Recovery with extracorporeal membrane oxygenation (ECMO)
When your loved one is put on ECMO support, the ECMO pump will do the work of the lungs, and in some cases the heart as well. When the ECMO specialist sees your loved one improving, they may decrease some support or turn down the pump flow. This procedure shows whether the patient’s heart and lungs can do more of the work themselves.
Trialing off ECMO
The ECMO team can decrease support even more or take away ECMO for minutes or hours to see if the patient needs to stay on ECMO.
You will hear the ECMO team talk about a “trial off.” The nursing staff will draw frequent labs to see how your loved one is doing. If everything looks good, the ECMO team will talk about removing ECMO.
If the test shows us the patient needs more time on ECMO, we can put them back on ECMO support. The medical team taking care of your loved one will walk you through what they are looking for each day.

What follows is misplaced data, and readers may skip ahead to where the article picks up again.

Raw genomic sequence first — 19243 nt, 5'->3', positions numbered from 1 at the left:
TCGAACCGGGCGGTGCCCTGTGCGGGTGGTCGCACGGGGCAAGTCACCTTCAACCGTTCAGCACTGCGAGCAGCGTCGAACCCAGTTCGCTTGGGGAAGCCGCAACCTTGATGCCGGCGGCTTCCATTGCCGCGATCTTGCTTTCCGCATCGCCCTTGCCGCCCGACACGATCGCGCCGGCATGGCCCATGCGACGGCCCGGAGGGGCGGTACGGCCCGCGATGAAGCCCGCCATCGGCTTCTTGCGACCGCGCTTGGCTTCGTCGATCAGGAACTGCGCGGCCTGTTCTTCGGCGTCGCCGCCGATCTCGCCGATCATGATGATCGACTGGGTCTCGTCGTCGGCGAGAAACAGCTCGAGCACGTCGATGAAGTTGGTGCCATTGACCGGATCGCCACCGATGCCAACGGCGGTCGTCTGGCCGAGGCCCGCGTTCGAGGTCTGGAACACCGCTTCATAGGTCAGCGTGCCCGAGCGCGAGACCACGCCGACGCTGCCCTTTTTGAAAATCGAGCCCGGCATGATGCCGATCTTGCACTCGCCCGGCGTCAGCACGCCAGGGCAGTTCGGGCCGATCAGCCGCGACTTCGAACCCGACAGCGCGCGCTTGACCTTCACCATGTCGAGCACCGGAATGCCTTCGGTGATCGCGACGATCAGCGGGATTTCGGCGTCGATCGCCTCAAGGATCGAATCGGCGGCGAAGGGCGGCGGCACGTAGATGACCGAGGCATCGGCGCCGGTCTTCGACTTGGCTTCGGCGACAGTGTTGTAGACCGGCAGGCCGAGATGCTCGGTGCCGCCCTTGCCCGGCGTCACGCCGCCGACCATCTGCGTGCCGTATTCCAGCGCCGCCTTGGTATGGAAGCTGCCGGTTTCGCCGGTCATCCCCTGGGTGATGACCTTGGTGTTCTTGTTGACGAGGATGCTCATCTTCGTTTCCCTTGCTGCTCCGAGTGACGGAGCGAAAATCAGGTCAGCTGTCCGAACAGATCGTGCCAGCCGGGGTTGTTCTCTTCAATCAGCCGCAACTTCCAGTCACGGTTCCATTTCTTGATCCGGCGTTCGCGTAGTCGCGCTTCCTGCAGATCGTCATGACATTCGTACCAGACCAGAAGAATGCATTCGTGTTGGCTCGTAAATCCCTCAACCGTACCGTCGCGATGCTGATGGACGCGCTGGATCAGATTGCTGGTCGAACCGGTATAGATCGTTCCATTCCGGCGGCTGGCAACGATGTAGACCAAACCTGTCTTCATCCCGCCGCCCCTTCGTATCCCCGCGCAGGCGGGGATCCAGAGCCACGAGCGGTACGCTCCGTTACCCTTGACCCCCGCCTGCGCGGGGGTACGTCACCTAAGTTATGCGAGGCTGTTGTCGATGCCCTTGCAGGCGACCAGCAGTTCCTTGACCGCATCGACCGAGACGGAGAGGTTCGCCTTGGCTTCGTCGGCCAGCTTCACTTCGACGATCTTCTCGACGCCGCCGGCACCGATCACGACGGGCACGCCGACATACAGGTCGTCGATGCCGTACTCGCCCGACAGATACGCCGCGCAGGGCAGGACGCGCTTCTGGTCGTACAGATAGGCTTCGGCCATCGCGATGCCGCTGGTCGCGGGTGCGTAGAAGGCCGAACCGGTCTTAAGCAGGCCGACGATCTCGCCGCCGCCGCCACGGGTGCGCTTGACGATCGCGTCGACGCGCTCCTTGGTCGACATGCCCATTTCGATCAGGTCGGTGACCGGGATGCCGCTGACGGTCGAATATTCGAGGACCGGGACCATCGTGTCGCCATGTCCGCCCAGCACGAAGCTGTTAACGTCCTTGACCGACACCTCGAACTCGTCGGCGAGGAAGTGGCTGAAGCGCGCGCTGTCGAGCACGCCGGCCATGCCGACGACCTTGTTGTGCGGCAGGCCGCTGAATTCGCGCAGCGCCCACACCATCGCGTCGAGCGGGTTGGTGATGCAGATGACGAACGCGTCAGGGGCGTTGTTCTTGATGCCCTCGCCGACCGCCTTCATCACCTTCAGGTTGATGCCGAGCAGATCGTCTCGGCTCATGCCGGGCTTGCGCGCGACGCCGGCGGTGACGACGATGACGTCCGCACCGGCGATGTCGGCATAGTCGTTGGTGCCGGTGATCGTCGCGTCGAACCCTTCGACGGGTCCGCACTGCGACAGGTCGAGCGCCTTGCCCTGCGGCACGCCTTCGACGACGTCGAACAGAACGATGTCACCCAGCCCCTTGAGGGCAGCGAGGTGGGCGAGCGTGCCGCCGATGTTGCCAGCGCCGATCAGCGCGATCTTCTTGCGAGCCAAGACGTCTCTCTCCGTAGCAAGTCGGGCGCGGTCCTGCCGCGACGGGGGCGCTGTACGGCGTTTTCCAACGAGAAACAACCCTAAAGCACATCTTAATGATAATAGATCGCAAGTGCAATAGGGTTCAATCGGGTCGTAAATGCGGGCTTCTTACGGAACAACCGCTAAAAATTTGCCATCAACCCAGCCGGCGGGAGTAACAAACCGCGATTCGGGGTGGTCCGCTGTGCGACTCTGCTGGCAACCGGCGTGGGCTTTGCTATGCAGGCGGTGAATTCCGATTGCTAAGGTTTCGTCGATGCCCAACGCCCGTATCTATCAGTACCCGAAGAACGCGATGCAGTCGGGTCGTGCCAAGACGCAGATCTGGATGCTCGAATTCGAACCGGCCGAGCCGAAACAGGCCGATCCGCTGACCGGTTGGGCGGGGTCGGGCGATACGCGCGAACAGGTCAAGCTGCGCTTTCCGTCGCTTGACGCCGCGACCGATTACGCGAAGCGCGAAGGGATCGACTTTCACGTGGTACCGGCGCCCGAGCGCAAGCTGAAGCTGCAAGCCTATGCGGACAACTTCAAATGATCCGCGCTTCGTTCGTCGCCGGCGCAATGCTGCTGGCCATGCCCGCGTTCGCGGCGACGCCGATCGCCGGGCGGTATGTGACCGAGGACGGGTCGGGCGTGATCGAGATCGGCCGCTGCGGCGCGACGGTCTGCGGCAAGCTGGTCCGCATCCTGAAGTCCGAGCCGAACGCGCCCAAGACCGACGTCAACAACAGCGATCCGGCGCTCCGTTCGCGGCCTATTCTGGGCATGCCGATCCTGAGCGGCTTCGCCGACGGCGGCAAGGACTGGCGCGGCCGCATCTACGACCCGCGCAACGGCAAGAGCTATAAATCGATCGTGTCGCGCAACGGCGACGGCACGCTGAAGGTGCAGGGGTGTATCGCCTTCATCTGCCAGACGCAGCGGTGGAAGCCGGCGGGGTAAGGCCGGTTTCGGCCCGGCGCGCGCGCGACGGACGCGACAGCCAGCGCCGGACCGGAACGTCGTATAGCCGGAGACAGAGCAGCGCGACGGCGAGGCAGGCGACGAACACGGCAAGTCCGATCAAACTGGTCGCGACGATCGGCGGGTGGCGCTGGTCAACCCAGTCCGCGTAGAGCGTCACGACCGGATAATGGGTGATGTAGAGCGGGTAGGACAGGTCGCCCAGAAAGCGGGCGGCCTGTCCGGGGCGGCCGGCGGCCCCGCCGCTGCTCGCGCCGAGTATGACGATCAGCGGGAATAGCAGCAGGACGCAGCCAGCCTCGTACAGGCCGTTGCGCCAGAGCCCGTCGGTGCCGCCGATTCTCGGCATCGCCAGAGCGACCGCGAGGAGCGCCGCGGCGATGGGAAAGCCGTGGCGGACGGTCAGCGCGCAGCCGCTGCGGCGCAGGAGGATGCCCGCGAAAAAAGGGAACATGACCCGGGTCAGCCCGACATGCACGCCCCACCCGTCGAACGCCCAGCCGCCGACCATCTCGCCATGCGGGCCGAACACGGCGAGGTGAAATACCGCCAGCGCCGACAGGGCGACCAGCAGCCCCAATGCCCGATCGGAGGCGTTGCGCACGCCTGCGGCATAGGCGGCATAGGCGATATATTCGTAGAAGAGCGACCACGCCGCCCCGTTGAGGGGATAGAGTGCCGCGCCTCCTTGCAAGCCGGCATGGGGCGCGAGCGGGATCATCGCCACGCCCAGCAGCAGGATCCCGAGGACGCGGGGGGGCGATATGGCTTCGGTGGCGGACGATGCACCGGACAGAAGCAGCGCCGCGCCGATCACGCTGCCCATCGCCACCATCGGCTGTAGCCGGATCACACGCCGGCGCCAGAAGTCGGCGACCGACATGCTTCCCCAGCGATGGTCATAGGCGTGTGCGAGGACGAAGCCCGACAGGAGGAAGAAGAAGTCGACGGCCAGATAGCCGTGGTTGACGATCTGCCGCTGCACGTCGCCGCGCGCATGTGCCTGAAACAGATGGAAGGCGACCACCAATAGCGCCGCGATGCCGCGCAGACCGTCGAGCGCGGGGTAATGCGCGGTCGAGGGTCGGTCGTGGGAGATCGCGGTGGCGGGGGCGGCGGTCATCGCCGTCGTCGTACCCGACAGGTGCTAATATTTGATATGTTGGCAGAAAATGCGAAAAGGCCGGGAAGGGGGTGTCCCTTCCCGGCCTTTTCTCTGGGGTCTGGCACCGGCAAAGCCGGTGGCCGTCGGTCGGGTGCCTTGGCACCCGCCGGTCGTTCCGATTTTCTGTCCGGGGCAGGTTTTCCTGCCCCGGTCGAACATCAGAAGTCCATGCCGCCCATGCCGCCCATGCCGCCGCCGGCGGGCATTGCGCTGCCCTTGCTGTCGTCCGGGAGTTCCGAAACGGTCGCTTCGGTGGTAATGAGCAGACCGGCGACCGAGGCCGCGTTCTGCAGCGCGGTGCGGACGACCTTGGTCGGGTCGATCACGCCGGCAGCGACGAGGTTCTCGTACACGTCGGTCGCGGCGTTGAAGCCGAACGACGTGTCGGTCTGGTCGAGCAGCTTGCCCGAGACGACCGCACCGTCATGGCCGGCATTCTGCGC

If all signs point to your loved on being ready to come off ECMO, the surgeon will remove the cannulae. If the cannulae were placed through the skin, without a large incision, they will be taken out like an IV with firm pressure held for about 20 minutes. If the cannulae were surgically placed (through an open incision), they will be surgically removed and the vessel closed with stitches.
The breathing tube and ventilator may still be needed, but will be decreased as your family member improves over time. A physical therapy and rehabilitation specialist will work with your loved one to regain strength. It is a slow process, but every day we look for improvement.